At Dahi Handi Festival In Maharashtra This Year, Height And Age No Bar

21/06/2016 1:55 PM IST | Updated 15/07/2016 8:27 AM IST
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Hindu devotees form a human pyramid during the 'Dahi-handi' (curd pot) festival to celebrate Janmashtami - the birthday of Hindu God Lord Krishna in Amravati , Maharashtra ,India 10- August-2012 .

Last year, a selfie of people celebrating the Dahi Handi festival in Mumbai was hailed as the 'selfie of the year.' The picture may have broken many records on social media, by fitting in more people in the frame than even Ellen DeGeneres' epic Oscar selfie, but it really wasn't the safest thing to do.

This year, you will probably witness more such selfies with more people in the frame.

Despite reports of several accidents every year in these festivals, the Maharashtra government has now allowed children above 12 years of age to be part of teams which form the celebratory human pyramids, reports Mumbai Mirror.

Dear Internet, The Dahi Handi Selfie May Be 'Epic', But Not Safe

According to the report, the state government has given into pressure from dahi handi mandals, just ahead of the upcoming civic elections.

The government has also said that there will be no restrictions on the height of these pyramids.

WATCH: Is The Dahi Handi India's Most Dangerous Festival?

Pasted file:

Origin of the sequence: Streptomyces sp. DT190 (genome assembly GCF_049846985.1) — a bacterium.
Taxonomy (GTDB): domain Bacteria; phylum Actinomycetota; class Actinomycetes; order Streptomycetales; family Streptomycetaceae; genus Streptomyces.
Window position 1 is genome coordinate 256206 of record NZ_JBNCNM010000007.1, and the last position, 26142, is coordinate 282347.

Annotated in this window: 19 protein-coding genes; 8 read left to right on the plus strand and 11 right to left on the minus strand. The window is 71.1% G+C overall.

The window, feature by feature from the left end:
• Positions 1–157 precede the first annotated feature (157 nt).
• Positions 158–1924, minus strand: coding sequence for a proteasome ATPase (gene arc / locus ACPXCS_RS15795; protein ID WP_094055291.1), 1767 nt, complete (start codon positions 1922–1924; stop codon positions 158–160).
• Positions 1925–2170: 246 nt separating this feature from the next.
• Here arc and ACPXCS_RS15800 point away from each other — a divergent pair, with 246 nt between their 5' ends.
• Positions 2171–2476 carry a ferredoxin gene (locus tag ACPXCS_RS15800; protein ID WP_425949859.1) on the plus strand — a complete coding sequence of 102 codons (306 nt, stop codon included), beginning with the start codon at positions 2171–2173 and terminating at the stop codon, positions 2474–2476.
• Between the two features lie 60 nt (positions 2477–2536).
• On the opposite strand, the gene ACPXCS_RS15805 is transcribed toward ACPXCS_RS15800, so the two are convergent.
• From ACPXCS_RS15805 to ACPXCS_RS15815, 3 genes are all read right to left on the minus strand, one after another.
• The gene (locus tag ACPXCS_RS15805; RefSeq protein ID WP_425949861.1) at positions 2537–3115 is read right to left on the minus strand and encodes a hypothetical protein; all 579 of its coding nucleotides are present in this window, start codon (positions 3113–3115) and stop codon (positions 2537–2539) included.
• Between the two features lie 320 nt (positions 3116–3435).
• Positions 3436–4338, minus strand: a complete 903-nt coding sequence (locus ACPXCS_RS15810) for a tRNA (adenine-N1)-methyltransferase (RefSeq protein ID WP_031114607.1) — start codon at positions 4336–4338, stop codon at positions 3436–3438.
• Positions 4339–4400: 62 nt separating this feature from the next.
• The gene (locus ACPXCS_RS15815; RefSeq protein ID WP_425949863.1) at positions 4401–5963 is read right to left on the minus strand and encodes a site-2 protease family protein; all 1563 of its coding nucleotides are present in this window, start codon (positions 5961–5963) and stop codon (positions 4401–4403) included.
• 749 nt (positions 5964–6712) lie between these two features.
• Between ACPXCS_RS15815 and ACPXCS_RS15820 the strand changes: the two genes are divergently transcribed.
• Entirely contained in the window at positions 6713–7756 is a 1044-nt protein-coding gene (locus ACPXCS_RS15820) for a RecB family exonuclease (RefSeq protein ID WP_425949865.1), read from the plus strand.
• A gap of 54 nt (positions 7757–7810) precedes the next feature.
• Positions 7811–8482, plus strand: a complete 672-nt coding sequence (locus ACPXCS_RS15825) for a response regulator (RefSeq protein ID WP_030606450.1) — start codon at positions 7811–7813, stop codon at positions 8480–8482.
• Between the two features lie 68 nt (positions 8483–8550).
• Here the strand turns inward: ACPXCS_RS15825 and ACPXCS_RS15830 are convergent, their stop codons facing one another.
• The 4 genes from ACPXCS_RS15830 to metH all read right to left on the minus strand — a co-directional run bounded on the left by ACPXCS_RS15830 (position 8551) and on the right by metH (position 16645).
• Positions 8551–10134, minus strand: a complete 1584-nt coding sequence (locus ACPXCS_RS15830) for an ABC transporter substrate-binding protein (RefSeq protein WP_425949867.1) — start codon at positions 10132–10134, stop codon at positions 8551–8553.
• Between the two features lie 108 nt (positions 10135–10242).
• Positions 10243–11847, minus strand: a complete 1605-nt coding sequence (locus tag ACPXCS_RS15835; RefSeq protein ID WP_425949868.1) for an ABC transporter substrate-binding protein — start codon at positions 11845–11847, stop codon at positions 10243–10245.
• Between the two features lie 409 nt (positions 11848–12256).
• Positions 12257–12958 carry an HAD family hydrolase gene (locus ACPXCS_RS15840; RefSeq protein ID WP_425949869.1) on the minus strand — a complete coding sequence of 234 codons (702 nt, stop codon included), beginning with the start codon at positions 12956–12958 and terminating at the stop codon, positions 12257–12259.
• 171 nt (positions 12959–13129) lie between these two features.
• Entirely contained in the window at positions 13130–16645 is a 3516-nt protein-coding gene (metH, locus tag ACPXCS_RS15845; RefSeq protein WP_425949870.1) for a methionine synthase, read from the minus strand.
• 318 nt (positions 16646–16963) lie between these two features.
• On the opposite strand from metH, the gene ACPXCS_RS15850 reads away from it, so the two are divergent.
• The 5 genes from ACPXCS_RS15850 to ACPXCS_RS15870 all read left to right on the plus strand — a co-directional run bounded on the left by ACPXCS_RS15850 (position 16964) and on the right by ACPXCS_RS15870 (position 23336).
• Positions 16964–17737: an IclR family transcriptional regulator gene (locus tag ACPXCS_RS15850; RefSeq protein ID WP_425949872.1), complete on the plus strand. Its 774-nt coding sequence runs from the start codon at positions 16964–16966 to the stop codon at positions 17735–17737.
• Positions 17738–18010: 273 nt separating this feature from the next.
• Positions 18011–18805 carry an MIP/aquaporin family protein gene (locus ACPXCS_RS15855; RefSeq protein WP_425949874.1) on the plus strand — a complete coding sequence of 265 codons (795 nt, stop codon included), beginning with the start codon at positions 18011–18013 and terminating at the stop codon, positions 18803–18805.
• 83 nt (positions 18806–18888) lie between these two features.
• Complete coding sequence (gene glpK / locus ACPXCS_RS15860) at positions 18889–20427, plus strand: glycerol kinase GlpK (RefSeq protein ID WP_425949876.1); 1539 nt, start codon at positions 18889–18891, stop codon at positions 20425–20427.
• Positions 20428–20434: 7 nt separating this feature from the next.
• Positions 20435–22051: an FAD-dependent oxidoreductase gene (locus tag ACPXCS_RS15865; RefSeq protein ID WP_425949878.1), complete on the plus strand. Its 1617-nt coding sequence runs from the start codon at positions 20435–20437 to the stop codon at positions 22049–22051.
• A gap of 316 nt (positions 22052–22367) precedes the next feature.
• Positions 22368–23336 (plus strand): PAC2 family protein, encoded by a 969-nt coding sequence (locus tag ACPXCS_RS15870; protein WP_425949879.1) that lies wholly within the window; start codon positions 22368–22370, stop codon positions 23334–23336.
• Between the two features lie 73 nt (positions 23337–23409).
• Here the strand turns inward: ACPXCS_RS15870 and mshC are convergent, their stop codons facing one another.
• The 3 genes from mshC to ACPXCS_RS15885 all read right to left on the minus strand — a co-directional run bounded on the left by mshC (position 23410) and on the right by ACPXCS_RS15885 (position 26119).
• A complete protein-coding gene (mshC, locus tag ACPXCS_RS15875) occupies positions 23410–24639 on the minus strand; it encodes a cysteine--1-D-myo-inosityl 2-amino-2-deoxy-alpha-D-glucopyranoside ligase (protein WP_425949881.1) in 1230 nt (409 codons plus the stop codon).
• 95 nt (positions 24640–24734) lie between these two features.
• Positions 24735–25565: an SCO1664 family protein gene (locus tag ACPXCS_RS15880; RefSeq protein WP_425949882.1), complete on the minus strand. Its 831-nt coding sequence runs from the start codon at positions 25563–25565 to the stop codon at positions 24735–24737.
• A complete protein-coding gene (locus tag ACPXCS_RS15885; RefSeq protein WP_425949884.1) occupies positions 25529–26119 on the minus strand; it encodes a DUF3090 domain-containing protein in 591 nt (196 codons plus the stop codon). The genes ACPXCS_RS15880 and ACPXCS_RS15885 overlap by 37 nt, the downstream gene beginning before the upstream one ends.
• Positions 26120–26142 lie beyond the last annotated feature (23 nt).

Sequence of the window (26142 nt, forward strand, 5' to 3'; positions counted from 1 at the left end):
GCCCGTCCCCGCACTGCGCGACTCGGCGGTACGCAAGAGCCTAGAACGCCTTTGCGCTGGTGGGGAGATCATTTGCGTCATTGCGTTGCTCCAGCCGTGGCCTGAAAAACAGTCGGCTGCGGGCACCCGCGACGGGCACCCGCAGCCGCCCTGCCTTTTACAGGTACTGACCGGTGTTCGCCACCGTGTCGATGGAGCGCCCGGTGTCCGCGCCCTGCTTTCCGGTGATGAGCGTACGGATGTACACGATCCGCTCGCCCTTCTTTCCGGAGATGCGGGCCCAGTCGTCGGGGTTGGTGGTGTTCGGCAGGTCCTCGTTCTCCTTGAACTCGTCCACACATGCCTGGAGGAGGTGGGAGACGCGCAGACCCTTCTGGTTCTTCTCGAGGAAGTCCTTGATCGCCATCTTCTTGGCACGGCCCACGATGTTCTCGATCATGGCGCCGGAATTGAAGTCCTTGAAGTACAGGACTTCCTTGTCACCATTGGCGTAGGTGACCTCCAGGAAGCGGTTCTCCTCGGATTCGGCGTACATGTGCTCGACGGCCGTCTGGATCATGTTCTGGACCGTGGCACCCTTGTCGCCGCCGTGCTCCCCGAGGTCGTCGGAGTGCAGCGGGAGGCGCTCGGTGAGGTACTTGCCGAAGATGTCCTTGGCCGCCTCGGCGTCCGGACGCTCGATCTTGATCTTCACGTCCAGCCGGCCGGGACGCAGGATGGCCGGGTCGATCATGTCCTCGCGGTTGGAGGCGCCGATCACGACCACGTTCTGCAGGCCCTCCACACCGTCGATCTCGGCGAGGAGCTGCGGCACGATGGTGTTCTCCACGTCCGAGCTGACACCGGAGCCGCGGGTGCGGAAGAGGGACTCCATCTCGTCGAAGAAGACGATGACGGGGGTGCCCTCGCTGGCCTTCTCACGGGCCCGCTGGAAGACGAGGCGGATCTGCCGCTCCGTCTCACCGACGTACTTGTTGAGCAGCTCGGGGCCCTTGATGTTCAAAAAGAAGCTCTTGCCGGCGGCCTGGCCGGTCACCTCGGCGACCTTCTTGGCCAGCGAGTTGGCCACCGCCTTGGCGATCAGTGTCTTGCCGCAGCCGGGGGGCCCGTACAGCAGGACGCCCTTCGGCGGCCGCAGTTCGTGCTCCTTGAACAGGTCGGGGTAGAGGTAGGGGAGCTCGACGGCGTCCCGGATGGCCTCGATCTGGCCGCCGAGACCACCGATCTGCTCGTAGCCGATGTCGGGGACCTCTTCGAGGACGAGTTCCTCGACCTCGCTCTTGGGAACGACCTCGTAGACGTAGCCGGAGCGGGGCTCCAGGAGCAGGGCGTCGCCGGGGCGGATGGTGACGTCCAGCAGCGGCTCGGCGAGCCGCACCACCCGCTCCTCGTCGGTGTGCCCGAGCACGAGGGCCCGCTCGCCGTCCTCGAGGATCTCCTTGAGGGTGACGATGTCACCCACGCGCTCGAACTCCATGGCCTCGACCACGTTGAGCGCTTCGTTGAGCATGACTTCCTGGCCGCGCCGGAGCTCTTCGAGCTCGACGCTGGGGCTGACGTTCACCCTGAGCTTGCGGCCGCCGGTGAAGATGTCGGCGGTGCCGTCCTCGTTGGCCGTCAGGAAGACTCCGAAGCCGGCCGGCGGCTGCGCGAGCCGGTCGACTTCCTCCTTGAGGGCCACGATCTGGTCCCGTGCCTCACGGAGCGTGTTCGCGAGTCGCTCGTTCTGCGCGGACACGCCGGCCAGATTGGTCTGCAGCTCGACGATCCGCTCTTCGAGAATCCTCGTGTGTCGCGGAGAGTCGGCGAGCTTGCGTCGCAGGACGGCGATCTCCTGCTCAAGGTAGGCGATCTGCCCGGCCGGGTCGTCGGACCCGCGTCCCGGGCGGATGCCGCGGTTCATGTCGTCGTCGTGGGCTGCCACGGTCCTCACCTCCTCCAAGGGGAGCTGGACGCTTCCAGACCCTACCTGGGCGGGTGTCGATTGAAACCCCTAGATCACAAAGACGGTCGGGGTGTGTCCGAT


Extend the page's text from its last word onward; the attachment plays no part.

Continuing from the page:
Dahi Handi, a popular Marathi ritual during the festival of Gokulashtami (that marks Lord Krishna's birthday) makes for an incredible sight. To commemorate the god's love for butter, throngs of men dressed in bright colours form a human pyramid to break an earthen pot filled with buttermilk that hangs several feet off the ground. Sometimes, this can go up to 40 feet.

In 2014, A Bombay High Court order had imposed a maximum height of 20 feet for the hanging of the dahi handis. The court had also restricted minors from taking part in such events.

However, the Supreme Court in 2014 stayed the ruling holding that courts should not interfere with cultural traditions.

Last year, despite local police circulars asking 'Govindas' to follow safety precautions and wear helmets and safety belts, no one really followed it. One person died and as many as 129 people were injured in Mumbai during the celebrations.

In 2014, 360 'Govindas' were reportedly injured.

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